Divorced nomad

After eight years of marriage and thirteen years together, my wife Laurie and I are getting divorced. I am, for now, without a home.

Our marriage ending came as a shock. While I knew we were going through a rough patch, we’d been through plenty of hard times before. It never occurred to me that we wouldn’t make it through this one, too. It’s heartbreaking, and heavy, and confusing, and I’d be lying if I said it isn’t a relief. The burden of fighting for something that isn’t working is only fully apparent after it’s lifted.

Yes, we’ve been through hard times together, but we’ve shared a lot of joy. A lot of firsts: my first apartment, my first career job, the first time I slept in a bed with a significant other, my first mechanical bull, and the first time I saw The Babadook, was with her.

It’s strange to have your relationship with the person you are most comfortable with change in an instant. The circumstances upend; you might as well be strangers, save for a déjà vu of familiarity.

The last time I was single I was in my early twenties, and I’m thirty–seven now. I’ve been with Laurie for essentially my entire adult life. Almost every significant memory I have from my adulthood includes her. I had a moment where I felt the scope and weight of all that time re-contextualized, edited, altered, thrown into question. I had to sit down.

I’m finding out who I am again. Not the me in relationship to someone else, but the me in relationship to myself. This is pretty unexplored territory. In many ways, I’ve defined my worth in the context of fulfilling my duty to others, either my parents growing up, or Laurie as an adult. It’s both scary and exciting to know I’m the only one I need to ask. I’ve been finding myself—amidst the turmoil—capable. There is real power in knowing you can survive prolonged discomfort. That power is expert; I’m hurting, and I’m okay.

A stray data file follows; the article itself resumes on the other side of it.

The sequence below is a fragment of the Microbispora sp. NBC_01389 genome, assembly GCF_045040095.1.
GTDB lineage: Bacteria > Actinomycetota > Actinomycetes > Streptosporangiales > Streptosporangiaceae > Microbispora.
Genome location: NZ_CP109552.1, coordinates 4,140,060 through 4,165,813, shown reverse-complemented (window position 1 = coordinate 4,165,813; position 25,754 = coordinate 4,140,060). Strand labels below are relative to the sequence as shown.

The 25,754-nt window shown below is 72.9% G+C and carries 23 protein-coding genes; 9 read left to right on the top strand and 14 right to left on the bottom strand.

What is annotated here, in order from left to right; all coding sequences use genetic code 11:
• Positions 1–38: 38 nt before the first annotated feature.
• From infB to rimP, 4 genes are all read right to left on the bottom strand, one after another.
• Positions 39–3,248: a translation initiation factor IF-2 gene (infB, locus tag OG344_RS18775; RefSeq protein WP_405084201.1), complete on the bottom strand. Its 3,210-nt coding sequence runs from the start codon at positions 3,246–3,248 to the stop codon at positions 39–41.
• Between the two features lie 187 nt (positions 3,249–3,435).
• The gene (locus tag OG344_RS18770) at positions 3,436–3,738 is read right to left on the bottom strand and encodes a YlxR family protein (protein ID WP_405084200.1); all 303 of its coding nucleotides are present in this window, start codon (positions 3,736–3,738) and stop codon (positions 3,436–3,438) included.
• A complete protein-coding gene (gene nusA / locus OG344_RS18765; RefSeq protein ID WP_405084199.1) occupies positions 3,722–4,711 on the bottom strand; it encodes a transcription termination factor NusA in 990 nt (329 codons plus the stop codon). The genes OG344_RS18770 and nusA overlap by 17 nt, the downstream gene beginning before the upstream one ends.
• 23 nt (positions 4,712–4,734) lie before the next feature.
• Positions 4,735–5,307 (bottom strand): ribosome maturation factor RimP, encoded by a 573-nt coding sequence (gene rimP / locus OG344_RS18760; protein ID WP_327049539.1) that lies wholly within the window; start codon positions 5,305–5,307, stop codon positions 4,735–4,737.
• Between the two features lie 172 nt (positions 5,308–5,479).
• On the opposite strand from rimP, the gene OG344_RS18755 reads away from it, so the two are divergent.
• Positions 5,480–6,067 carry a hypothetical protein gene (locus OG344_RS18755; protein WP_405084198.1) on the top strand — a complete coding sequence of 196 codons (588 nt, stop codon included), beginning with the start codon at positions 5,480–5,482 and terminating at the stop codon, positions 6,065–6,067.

I’m paying a lot of attention. To myself, to others, to my environment. At least as much as I can. My therapist said I’m getting a PhD in myself. While I don’t think I’ve earned my degree, I’ve certainly put some serious work into my thesis.

Laurie has an apartment, but I do not. I was aggressively seeking one in New York City for a time, but as I discovered how much prices have increased, combined with uncertainty around the budget I’ll be working with, I decided to postpone that for a while, as we work through mediation.

Instead, I’ve been sleeping on friend’s couches in Brooklyn and Queens. I’m so grateful to everyone who has extended their hospitality to me. It’s made all the difference. Thank you.

It has been wonderful with connect to old friends, and meet new ones. That, I hope, will continue.

I’ll be traveling the country and staying with friends for as long as is socially and financially sensible, starting in mid June. I’d like to stay in each place a while, and get a feel for life there. See what it’s all about. Ponder. Maybe I’ll even get a bandana. In short, some real finding-yourself-horseshit, but the movement feels right. My job is fully remote, I suddenly have no other responsibilities tied to place; it’s a unique opportunity in the scope of a life, and I’m taking advantage of it. If you have any travel recommendations, let me know!

This is a weird time for me, one of big transitions. As painful as it is, I wish Laurie well, and hope she finds what she’s looking for. For myself, I don’t know what’s coming next, but I’ll be blogging about it.